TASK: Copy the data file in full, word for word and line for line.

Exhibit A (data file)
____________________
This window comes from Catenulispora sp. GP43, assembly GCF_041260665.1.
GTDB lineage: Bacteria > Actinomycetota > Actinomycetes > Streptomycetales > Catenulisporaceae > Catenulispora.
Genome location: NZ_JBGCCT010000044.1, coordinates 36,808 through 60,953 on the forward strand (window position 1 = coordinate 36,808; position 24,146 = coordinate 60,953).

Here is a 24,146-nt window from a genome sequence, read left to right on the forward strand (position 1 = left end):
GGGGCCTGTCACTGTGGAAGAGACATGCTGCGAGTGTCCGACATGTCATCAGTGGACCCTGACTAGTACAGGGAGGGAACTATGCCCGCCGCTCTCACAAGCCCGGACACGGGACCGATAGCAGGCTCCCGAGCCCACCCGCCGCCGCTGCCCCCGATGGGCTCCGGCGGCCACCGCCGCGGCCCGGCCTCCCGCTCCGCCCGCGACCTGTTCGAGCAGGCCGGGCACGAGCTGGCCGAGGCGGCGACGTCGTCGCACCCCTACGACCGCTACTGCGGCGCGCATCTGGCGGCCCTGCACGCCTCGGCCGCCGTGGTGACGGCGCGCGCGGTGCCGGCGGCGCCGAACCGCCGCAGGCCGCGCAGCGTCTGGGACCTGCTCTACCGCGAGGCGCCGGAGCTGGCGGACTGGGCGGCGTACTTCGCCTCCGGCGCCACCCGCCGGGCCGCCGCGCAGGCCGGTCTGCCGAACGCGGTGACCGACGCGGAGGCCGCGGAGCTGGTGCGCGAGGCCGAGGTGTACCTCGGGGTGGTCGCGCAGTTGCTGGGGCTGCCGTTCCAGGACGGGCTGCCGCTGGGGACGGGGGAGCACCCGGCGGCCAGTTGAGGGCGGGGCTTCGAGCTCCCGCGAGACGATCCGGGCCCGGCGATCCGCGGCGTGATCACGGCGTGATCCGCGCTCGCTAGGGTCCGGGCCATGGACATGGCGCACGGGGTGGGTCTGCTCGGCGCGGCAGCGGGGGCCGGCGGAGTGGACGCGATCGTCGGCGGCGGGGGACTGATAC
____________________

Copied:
This window comes from Catenulispora sp. GP43, assembly GCF_041260665.1.
GTDB lineage: Bacteria > Actinomycetota > Actinomycetes > Streptomycetales > Catenulisporaceae > Catenulispora.
Genome location: NZ_JBGCCT010000044.1, coordinates 36,808 through 60,953 on the forward strand (window position 1 = coordinate 36,808; position 24,146 = coordinate 60,953).

Here is a 24,146-nt window from a genome sequence, read left to right on the forward strand (position 1 = left end):
GGGGCCTGTCACTGTGGAAGAGACATGCTGCGAGTGTCCGACATGTCATCAGTGGACCCTGACTAGTACAGGGAGGGAACTATGCCCGCCGCTCTCACAAGCCCGGACACGGGACCGATAGCAGGCTCCCGAGCCCACCCGCCGCCGCTGCCCCCGATGGGCTCCGGCGGCCACCGCCGCGGCCCGGCCTCCCGCTCCGCCCGCGACCTGTTCGAGCAGGCCGGGCACGAGCTGGCCGAGGCGGCGACGTCGTCGCACCCCTACGACCGCTACTGCGGCGCGCATCTGGCGGCCCTGCACGCCTCGGCCGCCGTGGTGACGGCGCGCGCGGTGCCGGCGGCGCCGAACCGCCGCAGGCCGCGCAGCGTCTGGGACCTGCTCTACCGCGAGGCGCCGGAGCTGGCGGACTGGGCGGCGTACTTCGCCTCCGGCGCCACCCGCCGGGCCGCCGCGCAGGCCGGTCTGCCGAACGCGGTGACCGACGCGGAGGCCGCGGAGCTGGTGCGCGAGGCCGAGGTGTACCTCGGGGTGGTCGCGCAGTTGCTGGGGCTGCCGTTCCAGGACGGGCTGCCGCTGGGGACGGGGGAGCACCCGGCGGCCAGTTGAGGGCGGGGCTTCGAGCTCCCGCGAGACGATCCGGGCCCGGCGATCCGCGGCGTGATCACGGCGTGATCCGCGCTCGCTAGGGTCCGGGCCATGGACATGGCGCACGGGGTGGGTCTGCTCGGCGCGGCAGCGGGGGCCGGCGGAGTGGACGCGATCGTCGGCGGCGGGGGACTGATAC